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Magellan - Hour Of Restoration CD (album) cover




Heavy Prog

3.39 | 108 ratings

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Prog Reviewer
3 stars Magellan's debut album came out at around the time that progressive rock was starting to return from the demise it suffered throughout the 1980s (with a few small exceptions). This album came out around the time Magna Carta Records started issuing tribute albums to the likes of Pink Floyd, Genesis, and Yes. In fact, Magna Carta Records may have played a key role as one of the initial kickstarts prog rock needed to make its comeback in the United States. In other words, they reached out to those audiences that still loved the greats from the 1970s and at the same time introduced them to new bands. Hey, it worked for me, because I in turn did seek out albums from Magellan, Cairo, and others on this label. Then the Internet took off, and voila!

History lessons aside, Magellan's debut has a lot of promise and a lot to be learned. Where Magellan excels is in their longer pieces. Where they seem to suffer is in their shorter songs, which for the most part were filler to make a complete album. Another place where some may think they suffer is in the lack of a human drummer. That sets off red flags in more than one prog listener, but if they're done right, you'll find that many a listener will find the results acceptable; maybe not even notice it. And that seems to be the case, for the most part, with Magellan. If you want to do really good programmed drums, you need to listen to Magellan's first two albums; otherwise you find a human to do it (which is what they did on their third album).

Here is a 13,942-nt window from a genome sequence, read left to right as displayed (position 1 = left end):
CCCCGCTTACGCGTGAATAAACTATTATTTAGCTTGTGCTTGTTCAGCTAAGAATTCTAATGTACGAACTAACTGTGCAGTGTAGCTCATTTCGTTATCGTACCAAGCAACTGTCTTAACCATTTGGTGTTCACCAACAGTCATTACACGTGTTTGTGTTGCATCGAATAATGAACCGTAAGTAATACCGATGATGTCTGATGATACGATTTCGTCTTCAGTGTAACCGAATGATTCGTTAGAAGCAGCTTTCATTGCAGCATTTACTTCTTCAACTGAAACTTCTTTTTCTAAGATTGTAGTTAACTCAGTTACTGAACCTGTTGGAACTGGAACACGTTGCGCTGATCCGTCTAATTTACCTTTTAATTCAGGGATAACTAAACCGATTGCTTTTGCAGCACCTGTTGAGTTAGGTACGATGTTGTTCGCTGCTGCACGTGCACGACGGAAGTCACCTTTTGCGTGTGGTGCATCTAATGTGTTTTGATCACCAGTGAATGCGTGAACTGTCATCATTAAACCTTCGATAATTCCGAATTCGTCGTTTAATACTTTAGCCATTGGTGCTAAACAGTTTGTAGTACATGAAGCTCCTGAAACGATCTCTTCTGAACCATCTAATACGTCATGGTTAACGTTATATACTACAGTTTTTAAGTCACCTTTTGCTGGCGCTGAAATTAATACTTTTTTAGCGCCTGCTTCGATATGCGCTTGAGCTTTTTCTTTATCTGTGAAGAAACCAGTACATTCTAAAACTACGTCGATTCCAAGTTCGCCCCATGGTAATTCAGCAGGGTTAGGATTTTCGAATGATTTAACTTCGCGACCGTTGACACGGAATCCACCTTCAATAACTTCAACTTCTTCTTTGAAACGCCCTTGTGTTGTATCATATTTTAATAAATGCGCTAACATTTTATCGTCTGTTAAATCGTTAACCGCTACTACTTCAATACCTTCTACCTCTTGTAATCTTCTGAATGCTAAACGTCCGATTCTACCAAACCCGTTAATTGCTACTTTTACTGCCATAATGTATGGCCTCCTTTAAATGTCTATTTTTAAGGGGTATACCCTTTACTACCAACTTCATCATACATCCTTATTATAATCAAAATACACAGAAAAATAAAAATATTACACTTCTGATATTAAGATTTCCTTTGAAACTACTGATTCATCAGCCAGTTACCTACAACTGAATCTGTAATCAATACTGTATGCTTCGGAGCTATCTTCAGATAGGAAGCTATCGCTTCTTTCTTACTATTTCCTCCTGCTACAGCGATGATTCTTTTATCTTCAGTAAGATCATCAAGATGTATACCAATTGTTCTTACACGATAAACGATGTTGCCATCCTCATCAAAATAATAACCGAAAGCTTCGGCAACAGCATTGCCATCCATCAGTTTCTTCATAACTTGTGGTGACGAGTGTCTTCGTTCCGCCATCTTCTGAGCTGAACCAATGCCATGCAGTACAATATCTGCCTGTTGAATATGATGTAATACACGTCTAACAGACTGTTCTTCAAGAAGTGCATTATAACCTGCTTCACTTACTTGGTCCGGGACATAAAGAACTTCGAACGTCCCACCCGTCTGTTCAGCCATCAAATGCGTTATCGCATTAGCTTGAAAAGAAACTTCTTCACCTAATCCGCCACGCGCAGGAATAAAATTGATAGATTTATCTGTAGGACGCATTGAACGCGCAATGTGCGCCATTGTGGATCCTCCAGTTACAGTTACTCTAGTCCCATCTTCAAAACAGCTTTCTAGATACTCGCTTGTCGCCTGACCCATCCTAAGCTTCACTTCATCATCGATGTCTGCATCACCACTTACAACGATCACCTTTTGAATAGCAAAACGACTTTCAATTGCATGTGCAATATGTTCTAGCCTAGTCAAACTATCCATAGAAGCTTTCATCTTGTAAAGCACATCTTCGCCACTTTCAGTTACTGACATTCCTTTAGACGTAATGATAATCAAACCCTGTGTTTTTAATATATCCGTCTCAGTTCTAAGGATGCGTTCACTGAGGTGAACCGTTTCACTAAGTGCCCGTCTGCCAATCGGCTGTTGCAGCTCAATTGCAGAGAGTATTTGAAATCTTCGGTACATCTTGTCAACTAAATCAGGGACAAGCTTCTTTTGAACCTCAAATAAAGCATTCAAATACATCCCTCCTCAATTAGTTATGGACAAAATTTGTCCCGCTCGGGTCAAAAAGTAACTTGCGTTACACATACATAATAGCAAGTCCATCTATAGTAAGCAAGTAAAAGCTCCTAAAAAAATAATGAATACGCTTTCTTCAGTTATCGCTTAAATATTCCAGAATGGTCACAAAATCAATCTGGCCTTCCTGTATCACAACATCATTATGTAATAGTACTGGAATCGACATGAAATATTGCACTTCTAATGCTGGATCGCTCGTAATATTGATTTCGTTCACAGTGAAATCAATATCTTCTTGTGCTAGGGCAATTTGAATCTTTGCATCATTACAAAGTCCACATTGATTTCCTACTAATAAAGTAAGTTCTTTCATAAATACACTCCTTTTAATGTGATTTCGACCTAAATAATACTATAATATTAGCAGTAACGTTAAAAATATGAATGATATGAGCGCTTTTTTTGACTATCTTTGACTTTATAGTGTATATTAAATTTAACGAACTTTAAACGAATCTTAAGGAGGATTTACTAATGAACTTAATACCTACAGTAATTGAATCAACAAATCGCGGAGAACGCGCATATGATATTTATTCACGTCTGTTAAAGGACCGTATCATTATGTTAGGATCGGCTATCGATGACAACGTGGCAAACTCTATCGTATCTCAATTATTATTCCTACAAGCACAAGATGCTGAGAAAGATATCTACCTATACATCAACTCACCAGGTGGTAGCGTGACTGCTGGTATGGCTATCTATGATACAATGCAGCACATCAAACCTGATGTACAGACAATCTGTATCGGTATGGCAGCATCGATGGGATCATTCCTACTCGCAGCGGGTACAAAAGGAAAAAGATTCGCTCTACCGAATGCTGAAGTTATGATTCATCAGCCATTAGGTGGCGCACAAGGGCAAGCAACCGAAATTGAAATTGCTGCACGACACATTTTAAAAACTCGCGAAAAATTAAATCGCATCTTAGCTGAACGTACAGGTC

Influences seem to be chiefly Kansas, maybe a little Genesis, and some AOR hints from Asia. Keyboard work is stellar. Trent Gardner is vastly underrated in this department and that may be because he seems to take a back seat on later Magellan albums and some of the side projects he has worked on. His keyboard prowess shines on this album, and even more on the next album. Hour of Restoration also incorporates a lot if historical subjects, something Magellan will be noted for throughout their career.

In conclusion, a mixed bag, but a small beacon of light shining through the travesty of late 1980s and early 1990s popular music. Magellan would improve greatly on their next album.

progaardvark | 3/5 |


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